Skip to main content

It's time for some new blood at USA Hockey

If USA is going to fulfill its destiny as world hockey power, it needs to give its young stars a program run by progressive minds that aren't stuck in the past.

As if being humiliated and sent packing early in the World Cup of Hockey weren’t already bad enough, the ignominy for Team USA was complete thanks to a dart thrown through cyberspace by one Phil Kessel.

Shortly after Team USA’s 4-2 loss to Canada in the World Cup, a tweet attributed to Kessel’s verified account said the following: “Just sitting around the house tonight w my dog. Felt like I should be doing something important, but couldn’t put my finger on it.”

Ouch. Slammed in 140 characters by a man of few words. And we're not even going to get into the tweet attributed to the guy from the US sledge hockey team. But any humiliation USA Hockey suffered after going 0-2-0 to start the tournament was, like the mistakes that cost them both games, entirely self-inflicted. Kessel, or somebody who got ahold of his phone, was making a joke. The irony is he wouldn’t even have been able to play in the World Cup because of a hand injury. But he should have been named to the team. Anybody who watched the playoffs last spring could see that, but apparently the brain trust behind the building of this team couldn’t.

And that is why there has to be changes. It starts at the top with USA Hockey, right from executive director David Ogrean and senior director of hockey operations Jim Johannson and it flows downward from there. They were responsible for installing a management group that picked the wrong coach and the wrong players using the wrong philosophy. And for that, they should all step aside and allow another generation of American hockey minds to try to fix this thing. It was a group that didn’t just snub Phil Kessel, it also took players such as Brandon Dubinsky and Justin Abdelkader over Kyle Okposo and Tyler Johnson. It opted for Jack Johnson and Erik Johnson on defense when it could have taken Kevin Shattenkirk and Justin Faulk.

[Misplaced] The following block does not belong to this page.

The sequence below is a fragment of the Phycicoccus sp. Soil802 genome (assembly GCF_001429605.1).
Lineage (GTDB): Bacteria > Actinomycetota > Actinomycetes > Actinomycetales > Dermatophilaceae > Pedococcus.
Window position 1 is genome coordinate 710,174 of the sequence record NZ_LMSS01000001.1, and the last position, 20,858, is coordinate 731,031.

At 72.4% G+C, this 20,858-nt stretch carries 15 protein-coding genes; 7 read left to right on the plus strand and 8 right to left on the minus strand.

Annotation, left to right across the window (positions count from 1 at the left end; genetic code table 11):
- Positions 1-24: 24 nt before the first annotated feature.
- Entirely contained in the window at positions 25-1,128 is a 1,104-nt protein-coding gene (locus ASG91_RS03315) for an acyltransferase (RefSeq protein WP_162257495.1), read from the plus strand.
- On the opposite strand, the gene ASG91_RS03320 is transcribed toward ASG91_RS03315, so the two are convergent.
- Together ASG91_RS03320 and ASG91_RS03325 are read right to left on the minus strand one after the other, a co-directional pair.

(Dubinsky was put on the roster presumably for one reason and that was to drive Sidney Crosby to distraction. But when the lineup for the game was announced, Dubinsky wasn’t on it, largely because he’s a third-line player who isn’t really at home at this level of competition. So what exactly was the plan there? Was there even a plan at all?)

The American program at the professional level has been in shambles since the 12:20 mark of overtime of the gold medal game in Vancouver on March 1, 2010. Since that time, USA has won just two bronze medals at the World Championship. But that was supposed to all change with this World Cup. The Americans stated from the time they formed their team that they were intent on building a team that would beat Canada and it failed miserably. Twice. The people who run the team decided to hire an out-of-work coach whose coaching style has proved to be antiquated and they picked a bunch of players that might be able to muck and grind their way through an NHL season, but are no match for the competition in tournaments like this one.

And they couldn’t even get it done when they had every break imaginable. They were placed in an easy pool along with Canada to ensure they’d make it to the semifinal, with the chance to face Canada in the final. They were playing on and NHL ice surface. They were handed a gimme in the first game against what was supposed to be a far inferior Team Europe.